According to the reviews, the British filmmaker delivered a stirring and powerful true story of slavery in America.
As with the other films I mentioned, starting with 1985's The Color Purple, the majority of critics quoted, the majority of critics in print getting national attention and most of the critics seen on-camera are white. What's the story with that, America?
This is nothing against those critics. They are knowledgeable film reviewers. But we are nearing the end of 2013. Every time an important movie about black life in America comes out, it's always a lot of white critics telling me why it's an important movie for me to see. The critics asking if McQueen's film will have the same generational impact as ABC TV's Roots, the critics telling me why I must see Mr. McQueen's movie about slavery and the critics predicting it will be a major contender in next year's Oscar race are predominantly white: Ben Mankiewicz and Christy Lemire on-camera. David Edelstein on CBS. The print critics for The New York Times, The New York Daily News, The New York Observer, The New York Post, Rolling Stone Magazine, Entertainment Weekly Magazine, The New Yorker, Forbes, The Washington Post, The Los Angeles Times, Variety and The Hollywood Reporter -- not a black journalist in the bunch to add a comment or two on this historical film about the black experience in America.
Probably the one African-American that TV viewers know as a movie critic is Elvis Mitchell, formerly of The New York Times and Movieline.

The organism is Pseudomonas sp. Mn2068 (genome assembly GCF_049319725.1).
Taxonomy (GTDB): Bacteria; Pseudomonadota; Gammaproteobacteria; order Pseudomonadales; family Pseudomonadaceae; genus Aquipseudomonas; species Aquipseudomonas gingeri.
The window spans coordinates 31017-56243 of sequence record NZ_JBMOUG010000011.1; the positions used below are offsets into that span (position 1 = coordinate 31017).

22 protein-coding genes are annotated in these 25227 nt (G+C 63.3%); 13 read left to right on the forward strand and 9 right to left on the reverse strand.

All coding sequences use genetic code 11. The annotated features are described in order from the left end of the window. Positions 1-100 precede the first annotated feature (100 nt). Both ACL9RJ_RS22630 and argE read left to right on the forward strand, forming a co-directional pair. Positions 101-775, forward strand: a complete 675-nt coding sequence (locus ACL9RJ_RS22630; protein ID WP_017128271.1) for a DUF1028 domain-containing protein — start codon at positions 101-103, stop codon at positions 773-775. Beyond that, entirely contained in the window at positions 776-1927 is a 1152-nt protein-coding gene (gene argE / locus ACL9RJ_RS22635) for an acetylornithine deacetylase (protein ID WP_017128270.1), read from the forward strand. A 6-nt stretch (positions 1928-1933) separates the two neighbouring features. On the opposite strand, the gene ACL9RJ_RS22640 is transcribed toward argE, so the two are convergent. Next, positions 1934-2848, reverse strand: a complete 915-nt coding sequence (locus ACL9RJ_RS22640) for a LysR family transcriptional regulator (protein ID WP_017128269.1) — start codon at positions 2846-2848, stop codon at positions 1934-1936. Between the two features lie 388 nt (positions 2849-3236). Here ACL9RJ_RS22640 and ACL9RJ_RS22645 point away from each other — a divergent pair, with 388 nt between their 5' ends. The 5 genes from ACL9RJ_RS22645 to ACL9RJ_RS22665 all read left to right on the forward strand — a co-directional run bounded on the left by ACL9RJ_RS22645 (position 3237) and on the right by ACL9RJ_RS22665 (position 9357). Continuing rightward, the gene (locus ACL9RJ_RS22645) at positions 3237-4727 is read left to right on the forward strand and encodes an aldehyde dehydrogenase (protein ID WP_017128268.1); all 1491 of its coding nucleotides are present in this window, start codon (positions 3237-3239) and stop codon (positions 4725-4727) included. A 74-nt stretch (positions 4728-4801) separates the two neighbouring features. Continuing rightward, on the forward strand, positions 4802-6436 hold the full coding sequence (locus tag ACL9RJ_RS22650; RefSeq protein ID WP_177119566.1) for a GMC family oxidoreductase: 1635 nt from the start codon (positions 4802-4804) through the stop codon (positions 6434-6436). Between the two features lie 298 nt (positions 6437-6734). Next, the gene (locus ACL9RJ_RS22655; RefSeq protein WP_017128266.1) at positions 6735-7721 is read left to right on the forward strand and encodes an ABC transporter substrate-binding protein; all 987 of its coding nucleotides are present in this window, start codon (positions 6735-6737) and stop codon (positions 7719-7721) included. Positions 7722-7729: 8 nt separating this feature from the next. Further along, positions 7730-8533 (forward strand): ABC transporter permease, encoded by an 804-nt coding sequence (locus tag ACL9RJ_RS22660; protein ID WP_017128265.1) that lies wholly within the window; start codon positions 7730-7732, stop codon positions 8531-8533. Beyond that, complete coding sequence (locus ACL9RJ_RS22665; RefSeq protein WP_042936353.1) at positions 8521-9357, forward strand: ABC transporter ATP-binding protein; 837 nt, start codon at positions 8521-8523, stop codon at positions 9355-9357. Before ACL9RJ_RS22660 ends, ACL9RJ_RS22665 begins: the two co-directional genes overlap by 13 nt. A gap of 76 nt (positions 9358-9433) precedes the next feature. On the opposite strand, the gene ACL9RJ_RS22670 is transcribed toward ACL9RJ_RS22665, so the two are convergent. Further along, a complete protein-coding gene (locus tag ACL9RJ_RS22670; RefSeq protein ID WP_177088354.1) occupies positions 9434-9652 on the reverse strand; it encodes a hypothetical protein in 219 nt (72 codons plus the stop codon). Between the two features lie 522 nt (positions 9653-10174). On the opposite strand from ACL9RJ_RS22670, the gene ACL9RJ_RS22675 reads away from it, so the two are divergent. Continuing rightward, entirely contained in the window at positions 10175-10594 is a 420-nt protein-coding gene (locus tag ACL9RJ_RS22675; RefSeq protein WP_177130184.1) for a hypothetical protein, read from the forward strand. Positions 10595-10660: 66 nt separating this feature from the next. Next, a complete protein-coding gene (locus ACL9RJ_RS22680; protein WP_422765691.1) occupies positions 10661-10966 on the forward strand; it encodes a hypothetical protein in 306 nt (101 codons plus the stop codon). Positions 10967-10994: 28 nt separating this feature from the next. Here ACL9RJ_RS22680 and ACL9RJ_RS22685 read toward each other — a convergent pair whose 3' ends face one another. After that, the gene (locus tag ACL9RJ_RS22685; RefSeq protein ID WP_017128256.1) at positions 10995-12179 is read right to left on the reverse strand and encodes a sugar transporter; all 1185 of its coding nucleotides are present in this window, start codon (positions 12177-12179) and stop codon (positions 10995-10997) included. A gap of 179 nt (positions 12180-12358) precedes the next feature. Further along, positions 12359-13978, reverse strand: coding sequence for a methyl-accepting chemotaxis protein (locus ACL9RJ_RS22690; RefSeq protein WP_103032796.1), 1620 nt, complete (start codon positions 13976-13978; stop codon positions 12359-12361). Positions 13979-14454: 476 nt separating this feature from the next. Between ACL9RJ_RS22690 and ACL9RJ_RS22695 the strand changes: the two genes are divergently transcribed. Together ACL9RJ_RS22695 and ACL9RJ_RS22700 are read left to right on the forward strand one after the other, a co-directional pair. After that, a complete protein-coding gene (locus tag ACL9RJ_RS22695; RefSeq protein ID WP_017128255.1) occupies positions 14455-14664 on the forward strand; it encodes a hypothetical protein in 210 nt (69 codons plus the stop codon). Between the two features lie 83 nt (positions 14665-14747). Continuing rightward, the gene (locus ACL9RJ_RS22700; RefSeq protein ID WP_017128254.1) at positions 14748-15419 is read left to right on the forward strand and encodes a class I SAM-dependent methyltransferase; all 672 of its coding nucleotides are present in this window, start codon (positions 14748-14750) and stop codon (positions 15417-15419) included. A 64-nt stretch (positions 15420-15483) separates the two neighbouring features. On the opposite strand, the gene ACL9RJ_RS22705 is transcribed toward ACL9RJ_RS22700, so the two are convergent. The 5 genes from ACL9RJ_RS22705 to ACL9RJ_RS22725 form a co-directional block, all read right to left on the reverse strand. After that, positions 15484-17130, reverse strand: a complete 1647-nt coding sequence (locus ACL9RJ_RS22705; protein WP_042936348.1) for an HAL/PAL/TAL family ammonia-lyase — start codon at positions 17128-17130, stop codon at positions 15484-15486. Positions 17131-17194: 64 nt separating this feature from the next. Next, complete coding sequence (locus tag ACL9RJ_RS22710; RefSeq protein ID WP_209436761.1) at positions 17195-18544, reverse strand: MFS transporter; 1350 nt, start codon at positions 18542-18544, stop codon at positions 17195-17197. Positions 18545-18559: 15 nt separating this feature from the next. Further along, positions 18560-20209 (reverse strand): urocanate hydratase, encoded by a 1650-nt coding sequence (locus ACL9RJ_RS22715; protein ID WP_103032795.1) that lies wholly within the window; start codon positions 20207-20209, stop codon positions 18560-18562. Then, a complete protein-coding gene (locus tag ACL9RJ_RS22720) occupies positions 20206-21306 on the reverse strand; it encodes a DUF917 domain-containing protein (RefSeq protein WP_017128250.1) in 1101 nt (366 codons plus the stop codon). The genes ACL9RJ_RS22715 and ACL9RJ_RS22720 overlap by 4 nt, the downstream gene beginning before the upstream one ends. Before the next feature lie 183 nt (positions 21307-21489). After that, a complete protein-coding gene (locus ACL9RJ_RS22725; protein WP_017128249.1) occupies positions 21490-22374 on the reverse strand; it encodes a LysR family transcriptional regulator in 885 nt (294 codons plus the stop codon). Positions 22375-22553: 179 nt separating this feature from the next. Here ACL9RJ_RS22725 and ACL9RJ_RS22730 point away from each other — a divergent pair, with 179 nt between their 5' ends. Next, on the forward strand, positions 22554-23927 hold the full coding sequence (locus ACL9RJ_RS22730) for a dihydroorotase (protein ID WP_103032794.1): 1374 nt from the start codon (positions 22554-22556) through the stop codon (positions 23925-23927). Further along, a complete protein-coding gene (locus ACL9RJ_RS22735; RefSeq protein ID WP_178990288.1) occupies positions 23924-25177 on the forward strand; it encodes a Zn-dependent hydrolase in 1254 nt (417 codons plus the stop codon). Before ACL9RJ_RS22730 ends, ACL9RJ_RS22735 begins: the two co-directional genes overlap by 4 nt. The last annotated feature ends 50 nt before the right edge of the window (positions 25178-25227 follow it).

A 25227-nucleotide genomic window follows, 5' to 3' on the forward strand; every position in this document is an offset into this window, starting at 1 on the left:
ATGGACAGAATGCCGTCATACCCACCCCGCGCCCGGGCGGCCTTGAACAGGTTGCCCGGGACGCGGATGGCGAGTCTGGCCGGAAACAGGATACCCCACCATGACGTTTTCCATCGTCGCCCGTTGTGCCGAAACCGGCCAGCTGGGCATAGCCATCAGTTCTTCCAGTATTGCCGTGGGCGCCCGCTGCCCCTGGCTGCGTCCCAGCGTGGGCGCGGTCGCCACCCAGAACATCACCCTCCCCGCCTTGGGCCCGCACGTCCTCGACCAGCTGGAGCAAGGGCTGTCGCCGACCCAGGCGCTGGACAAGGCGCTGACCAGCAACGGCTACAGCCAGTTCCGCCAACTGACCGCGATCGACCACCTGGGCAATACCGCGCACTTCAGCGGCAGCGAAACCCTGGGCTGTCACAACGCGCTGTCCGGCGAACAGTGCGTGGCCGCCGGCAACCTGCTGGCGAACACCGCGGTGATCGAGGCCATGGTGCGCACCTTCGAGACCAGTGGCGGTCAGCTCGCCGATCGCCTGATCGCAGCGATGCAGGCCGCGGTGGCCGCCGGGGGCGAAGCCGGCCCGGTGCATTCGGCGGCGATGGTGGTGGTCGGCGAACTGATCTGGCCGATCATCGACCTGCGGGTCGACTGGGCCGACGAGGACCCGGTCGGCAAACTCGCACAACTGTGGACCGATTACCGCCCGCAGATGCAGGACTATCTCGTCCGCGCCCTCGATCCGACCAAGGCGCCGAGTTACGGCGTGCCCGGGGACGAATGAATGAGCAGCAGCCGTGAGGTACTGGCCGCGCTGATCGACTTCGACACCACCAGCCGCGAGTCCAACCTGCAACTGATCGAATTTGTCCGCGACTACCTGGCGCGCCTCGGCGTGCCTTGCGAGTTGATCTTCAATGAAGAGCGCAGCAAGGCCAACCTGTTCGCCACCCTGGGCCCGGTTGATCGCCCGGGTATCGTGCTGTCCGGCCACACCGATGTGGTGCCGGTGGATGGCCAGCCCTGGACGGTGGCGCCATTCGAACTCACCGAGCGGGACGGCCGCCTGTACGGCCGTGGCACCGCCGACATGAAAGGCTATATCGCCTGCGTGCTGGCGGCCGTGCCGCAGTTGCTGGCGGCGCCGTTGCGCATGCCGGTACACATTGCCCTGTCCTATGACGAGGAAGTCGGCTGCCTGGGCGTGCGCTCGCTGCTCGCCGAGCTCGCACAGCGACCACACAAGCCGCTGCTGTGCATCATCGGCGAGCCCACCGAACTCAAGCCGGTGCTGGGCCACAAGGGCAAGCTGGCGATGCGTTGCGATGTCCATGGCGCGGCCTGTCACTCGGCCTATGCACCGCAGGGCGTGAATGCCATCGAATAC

Saturday Night Live has been on NBC for over 30 years. This week, there was social media and print buzz about the fact that the show has had only three black women in its cast since it premiered in 1975. Its new group of regulars introduced to viewers this season is very Caucasian.
Historically, Saturday Night Live is practically the NAACP compared to the number of black female film critics that we've seen on network morning news programs discussing Hollywood movies, foreign films or the just-announced Oscar nominess.
The late Danitra Vance, Ellen Cleghorne and Maya Rudolph are the only women of color we've seen through the decades as regular cast members on Saturday Night Live. Name three black women you've seen on network TV news shows as film critics. Or on local TV news shows, for that matter.
In "Color/TV and Comedy," my other blog article this week, I wrote that New York has no shortage of funny women of color who can act and could do sketch comedy on Saturday Night Live. The same goes for women and men of color who review new movies and have a knowledge of classic films. I saw many of them at screenings and at movie junkets. I've done TV auditions and pilots with three of them. One was a woman, a professor of film history who teaches at Vassar. You just don't see them on television -- and they'd appreciate equal opportunities in television. Look at the spotlighted film critics on TV or in print. In that field, we are still minorities. When I look at the field of film reviewers on TV and writing for upscale print and online publications, I rarely see a reflection of myself.
The arts need diversity. The conversation about the arts needs diversity.
Rex Reed of The New York Observer called 12 Years a Slave "...outstanding -- brave, courageous and unforgettable." Ann Hornaday of The Washington Post called it "...a masterpiece." Peters Travers of Rolling Stone called it a "blistering, brilliant, straight-up classic."
My father traced our family roots. Our roots go back to one of several slaves owned by a man down South. Out of wedlock, some slave women bore his children. That's part of my personal American history. I can't wait to see Steve McQueen's 12 Years A Slave.